Cover Image: The Keeper of Night

The Keeper of Night

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Member Reviews

3.5 stars, ALMOST 4.
This was a super unique book! The main character Ren is half reaper (from Britain) and half Shinigami (from Japan). Living in London, she doesn't feel like she really fits in due to her Japanese heritage and not looking like the typical person from London. I really liked how the 2 sides of her heritage played such a large part in this book. 
The 2 separate parts of Ren were so interesting. As a reaper she obviously reaped souls. Reapers have clocks which allow them to stop time while they are reaping. While around other reapers, her Shinigami powers (power to control light) come out and she is basically run out of London because of it. We then travel to Japan and learn more about the Shinigami and Ren's journey to fit it and become a Shinigami. They were 2 totally separate things and we both such important parts of the story.
I didn't really connect with any of the characters, although I did like them. Ren really took us on a journey and I liked being there through her struggle. I liked her brother Nevin, no matter what, he was by her side through the good decisions and the bad decisions. There was also Hiro (not sure about spelling!) who was very mysterious. I really liked the element of mystery he provided.
The plot had an ok pace, there were parts that were a little slow, but the ending was so intense! It really went in a direction that I wasn't expecting and it left us really wanting to know what happened next!
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HELLO??? 
4.5 stars, rtc 

thank you NetGalley and the publisher for providing me with an ARC of this book!
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Thank you Netgalley and Harper Collins for helping me get an ebook and an audiobook of this title!
I am sure being biracial is such a complex thing to deal with in the first place, and the author truly made me feel things for this main character. It really kept you hooked from the get-go. I wanted to know more about this story. Wren's little brother is someone I would possibly die for, such a sweet person who is truly just diving into danger for her. 
This book is a must-read for YA fantasy lovers!
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Pay attention to the word 'night' in the title. This book is dark, as in they are always in the dark of night. Baker makes you feel the darkness. And it's not a sunshine and roses type of book. 

I really enjoyed delving into Japanese folklore to a certain extent throughout the book as Ren searches for a place in the world. Being half-British, half-Japanese, she's not a Reaper and she's not a Shinagami. This is a search for where she belongs and who she is exactly. 

Despite the bleakness you feel in reading her journey, I really enjoyed it. The fact you can 'feel' what she is going through, to me, means an expertly written story.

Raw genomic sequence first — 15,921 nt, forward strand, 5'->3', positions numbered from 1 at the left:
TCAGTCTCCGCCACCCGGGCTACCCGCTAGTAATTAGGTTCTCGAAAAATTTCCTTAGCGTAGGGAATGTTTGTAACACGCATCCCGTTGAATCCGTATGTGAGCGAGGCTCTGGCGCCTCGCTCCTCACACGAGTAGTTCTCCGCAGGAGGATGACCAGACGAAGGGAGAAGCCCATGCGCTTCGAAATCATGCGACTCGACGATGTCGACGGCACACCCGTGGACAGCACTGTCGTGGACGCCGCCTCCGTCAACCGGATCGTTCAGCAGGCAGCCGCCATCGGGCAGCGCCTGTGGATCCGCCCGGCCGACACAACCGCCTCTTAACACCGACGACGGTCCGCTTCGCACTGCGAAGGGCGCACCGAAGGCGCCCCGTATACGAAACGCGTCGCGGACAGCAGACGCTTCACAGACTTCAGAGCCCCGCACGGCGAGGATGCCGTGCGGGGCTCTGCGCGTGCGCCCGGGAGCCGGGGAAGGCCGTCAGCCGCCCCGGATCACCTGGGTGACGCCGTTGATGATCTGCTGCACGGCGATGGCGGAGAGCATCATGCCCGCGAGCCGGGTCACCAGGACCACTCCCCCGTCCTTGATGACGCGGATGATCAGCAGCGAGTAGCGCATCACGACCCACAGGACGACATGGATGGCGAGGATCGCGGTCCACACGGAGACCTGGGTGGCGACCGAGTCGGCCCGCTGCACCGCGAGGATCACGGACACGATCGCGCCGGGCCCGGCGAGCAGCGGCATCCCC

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Keeper of Night was a pure joy to read. Kylie Baker's world building deserves an A+, filling her story with beautiful mythology from multiple cultures. Ren, our main character, is a half-British, half- Japanese reaper. As the story progresses, you get to see how different regions of the world handle their dead. While London has their reapers, Japan has their Shinigami. Both serve different gods of death, has their own unique powers, and each has their own rules and regulations that were a thrill to read about and explore.
While Keeper of Night is aimed as YA, it felt very mature in the best of ways. A sophisticated YA book is like heaven for me.
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I would like to start by thanking HarperCollins Canada and the HCC Frenzy (YA influencers) team for not one, not two, but THREE opportunities to read and enjoy this fantastic book before it hit the shelves. One of my most anticipated fall catalogue titles after the fall preview evening, I requested both the eARC and audio ARC copies as soon as I could via NetGalley, and was later pleasantly surprised to see that this ended up being one of my two randomly assigned print ARCs that showed up at my door a couple of weeks later. Thank you! My thoughts are my own and my review is honest.

The Keeper of Night is a suspense-filled urban fantasy steeped in Japanese mythology that follows Ren, an biracial Reaper who suddenly finds herself unwelcome in Britain and fleeing to her other ancestral home, Japan, to join the Shinigami. When she finally arrives and finds the Goddess of Death she's tasked with three missions to prove her worth and sets off to complete these tasks with the help of her half-brother, British Reaper Neven, and a banished Shinigami by the name of Hiro. How far will she go to earn Death's favour? Who can she trust? Will she ever belong anywhere?

This is such a beautifully dark and tragic story that manages to make you sympathize with immoral agents of Death and keeps you guessing until the very end. The prose is gorgeous, the elements of mystery are compelling, and the characters feel so real. Neven is precious! We would definitely be friends.

I found myself trying to figure out what Ren didn't know as the story went on, trying to figure out it Neven's worries were valid, and every time I thought I knew what the next reveal was going to be I was proven ever so slightly wrong. The pacing is perfect and the twists are so satisfyingly perfect, even if I couldn't quite guess them. Without spoiling anything, I'll say the ending is not a happy one, but I wouldn't want it to be. This book is far more impactful without the rose-coloured glasses that would be required to envision a happy ending, and I doubt any attentive reader will expect a happy ending by the time they've reached the halfway point.